Ideas for Global Accessibility Awareness Day (GAAD)

Published: 10-04-2024

Read time: 17 minutes

Tags: accessibility

Global Accessibility Awareness Day (GAAD) is coming up on May 16th! GAAD is a perfect opportunity to celebrate your accessibility progress, get people engaged in the work, and to talk loudly about accessibility. In this post, I’m sharing some ideas you might find helpful for your GAAD activities.

Events and workshops

I have had a lot of success with talks and workshops during GAAD. They’re a powerful way to get people engaged with the work.

Host a talk, webinar or panel discussion

I’ve done both internal talks and paid external speakers to deliver talks during GAAD. Paid speakers can add more weight to your work; hearing an outside perspective definitely has its benefits.

Last year, I talked to everyone at Monzo about “Accessibility in numbers.” It spoke a bit about accessibility, the social and medical models of disability, and some stats from the Family Resources Survey.

I then reframed them to show what they meant within the context of our business. I used the how-many app and the Department for Education’s “how many users” calculators to generate some stats around disabilities within the context of our x million customers. This landed very, very well! It was very high-level, and it meant something to everyone there.

Remember to tailor your talks to your audience and assume they know nothing. If the talk is for an all-staff call, you might want to consider things like:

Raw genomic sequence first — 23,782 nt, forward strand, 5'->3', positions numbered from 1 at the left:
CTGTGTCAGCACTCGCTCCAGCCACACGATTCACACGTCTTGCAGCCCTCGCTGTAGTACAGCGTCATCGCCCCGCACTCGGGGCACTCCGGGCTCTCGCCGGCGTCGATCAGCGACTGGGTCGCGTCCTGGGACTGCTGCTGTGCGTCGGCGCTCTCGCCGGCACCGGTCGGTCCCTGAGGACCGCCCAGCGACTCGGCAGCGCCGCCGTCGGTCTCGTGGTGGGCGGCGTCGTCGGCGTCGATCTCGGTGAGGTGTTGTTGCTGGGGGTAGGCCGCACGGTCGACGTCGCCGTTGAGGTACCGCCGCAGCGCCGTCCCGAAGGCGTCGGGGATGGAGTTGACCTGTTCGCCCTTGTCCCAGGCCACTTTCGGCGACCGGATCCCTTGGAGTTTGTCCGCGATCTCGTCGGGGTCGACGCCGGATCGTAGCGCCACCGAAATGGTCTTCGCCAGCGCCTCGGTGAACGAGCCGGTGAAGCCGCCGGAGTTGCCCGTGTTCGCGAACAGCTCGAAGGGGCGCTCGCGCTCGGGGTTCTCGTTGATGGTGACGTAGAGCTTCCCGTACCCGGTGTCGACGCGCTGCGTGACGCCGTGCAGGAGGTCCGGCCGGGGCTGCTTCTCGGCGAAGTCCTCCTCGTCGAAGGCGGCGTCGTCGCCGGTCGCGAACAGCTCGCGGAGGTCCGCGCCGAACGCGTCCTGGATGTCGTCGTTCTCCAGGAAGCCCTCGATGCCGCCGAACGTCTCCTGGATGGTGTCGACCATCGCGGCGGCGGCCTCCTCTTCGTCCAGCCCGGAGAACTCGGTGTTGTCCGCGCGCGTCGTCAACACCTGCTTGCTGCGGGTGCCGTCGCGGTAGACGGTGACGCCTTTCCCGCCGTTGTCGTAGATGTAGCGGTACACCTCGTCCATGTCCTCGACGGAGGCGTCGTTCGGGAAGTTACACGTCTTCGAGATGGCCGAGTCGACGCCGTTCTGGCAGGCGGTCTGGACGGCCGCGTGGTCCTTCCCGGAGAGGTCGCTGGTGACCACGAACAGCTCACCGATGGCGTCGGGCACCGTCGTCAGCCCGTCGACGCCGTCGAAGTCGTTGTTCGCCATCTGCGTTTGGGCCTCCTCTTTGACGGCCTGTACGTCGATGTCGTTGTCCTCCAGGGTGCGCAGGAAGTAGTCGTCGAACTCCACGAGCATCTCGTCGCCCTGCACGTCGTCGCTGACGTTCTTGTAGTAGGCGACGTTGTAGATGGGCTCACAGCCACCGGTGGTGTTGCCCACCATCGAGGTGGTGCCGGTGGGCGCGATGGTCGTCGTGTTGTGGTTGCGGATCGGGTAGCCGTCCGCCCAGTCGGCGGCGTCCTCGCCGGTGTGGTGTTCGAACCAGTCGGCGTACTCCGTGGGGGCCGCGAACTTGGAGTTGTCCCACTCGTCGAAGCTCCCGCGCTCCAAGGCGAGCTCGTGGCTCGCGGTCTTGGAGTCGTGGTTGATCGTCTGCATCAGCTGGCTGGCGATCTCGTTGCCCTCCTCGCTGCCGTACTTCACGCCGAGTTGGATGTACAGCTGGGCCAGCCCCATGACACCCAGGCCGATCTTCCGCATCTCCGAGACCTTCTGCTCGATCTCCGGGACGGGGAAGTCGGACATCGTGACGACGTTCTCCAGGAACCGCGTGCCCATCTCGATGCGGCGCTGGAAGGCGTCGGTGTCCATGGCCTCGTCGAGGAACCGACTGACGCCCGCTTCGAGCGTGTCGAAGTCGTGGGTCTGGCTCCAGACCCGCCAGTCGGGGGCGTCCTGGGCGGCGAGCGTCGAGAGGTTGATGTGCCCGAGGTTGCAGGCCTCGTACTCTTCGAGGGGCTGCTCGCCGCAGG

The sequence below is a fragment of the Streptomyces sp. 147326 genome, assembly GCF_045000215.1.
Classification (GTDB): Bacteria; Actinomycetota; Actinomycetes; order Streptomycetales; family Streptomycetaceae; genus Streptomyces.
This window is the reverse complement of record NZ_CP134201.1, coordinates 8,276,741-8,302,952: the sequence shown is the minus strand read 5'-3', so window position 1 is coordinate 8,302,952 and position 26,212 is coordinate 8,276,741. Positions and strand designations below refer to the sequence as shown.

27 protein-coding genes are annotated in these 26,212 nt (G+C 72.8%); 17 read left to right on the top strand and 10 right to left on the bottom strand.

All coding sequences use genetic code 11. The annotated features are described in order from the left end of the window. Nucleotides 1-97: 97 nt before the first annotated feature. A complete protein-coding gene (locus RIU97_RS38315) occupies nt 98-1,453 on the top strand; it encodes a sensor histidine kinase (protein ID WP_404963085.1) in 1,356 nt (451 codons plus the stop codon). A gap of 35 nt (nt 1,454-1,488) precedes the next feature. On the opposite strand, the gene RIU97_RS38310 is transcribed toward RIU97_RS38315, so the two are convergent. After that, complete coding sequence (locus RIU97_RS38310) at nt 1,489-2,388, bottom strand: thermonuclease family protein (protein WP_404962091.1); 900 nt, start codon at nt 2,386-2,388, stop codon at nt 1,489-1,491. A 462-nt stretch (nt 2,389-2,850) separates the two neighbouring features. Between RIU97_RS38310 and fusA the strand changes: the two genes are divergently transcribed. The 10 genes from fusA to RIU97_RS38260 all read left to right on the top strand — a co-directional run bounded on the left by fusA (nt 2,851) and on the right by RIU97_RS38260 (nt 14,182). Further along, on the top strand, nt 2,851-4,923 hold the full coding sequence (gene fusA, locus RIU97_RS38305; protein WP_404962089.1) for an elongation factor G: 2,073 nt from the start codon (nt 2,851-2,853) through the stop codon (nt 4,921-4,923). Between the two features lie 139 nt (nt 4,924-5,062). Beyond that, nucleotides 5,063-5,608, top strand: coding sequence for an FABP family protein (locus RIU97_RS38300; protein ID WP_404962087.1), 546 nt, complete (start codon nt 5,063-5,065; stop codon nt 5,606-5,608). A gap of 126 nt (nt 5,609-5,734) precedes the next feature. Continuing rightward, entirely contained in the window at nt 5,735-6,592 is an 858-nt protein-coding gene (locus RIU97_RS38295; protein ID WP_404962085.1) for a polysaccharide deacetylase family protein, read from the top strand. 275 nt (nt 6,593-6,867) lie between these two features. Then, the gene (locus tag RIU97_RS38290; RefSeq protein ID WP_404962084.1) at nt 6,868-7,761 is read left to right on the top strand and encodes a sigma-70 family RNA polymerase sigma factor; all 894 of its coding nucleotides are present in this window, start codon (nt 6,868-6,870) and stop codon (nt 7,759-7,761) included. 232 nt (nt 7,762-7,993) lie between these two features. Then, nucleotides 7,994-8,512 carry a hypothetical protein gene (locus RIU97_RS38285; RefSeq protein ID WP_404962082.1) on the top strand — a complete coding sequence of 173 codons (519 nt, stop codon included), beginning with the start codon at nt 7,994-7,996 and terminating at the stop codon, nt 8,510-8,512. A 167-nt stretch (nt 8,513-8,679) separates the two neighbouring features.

• inviting (and paying!) disabled speakers to talk to your company about accessibility
  • an introduction to accessibility
  • accessibility in numbers
  • common accessibility fails and why they’re important
  • progress updates

If you’re presenting to more specific audiences, like, let’s say, a user-centered design community, you could cover things like:

  • common design/content/test/code issues (again, be relatively light on the detail because you don’t want people dozing off when they don’t understand the detail)
  • an introduction to assistive technologies
  • accessible service design guide
  • show and tells
  • running an accessibility clinc where teams can come to you about specific problems

If you’re talking to specific disciplines, you can go into all the low-level details because they will understand them within the context of their role. You could also consider things like a knowledge sharing sessions where people can share different books, tutorials or articles they’ve found.

Run workshops

Running workshops can be a powerful way to demystify accessibility and build capability at the same time.

You could consider things like:

  • an assistive technology workshop
  • an introduction to accessibility testing
  • an inclusive user research workshop
  • an accessible design workshop
  • creating accessible documents workshop
  • accessible social media content workshop
  • an introduction to accessible content design
  • common accessibility fails (and how to fix them)
  • a cognitive biases workshop
  • an accessibility empathy lab session
  • host an ideation session where you think about what amazing looks like, or run a gap assessment session to identify opportunites for improvement

I could write hundreds more. How detailed or high-level you want to make your workshops is up to you. I advise looking for gaps in capability and engaging that specific area for more impact.

Community enagegement

If you’re looking to go beyond basic accessibility compliance, engaging your users should be front and centre of your approach. Understanding and solving the real challenges they are facing will help you build a much better, accessible product.

Social media campaigns

Use the #GAAD hashtag and share informative posts about accessibility. You can create infographics, short videos, or accessibility tips and share them throughout the week.

Blog posts or articles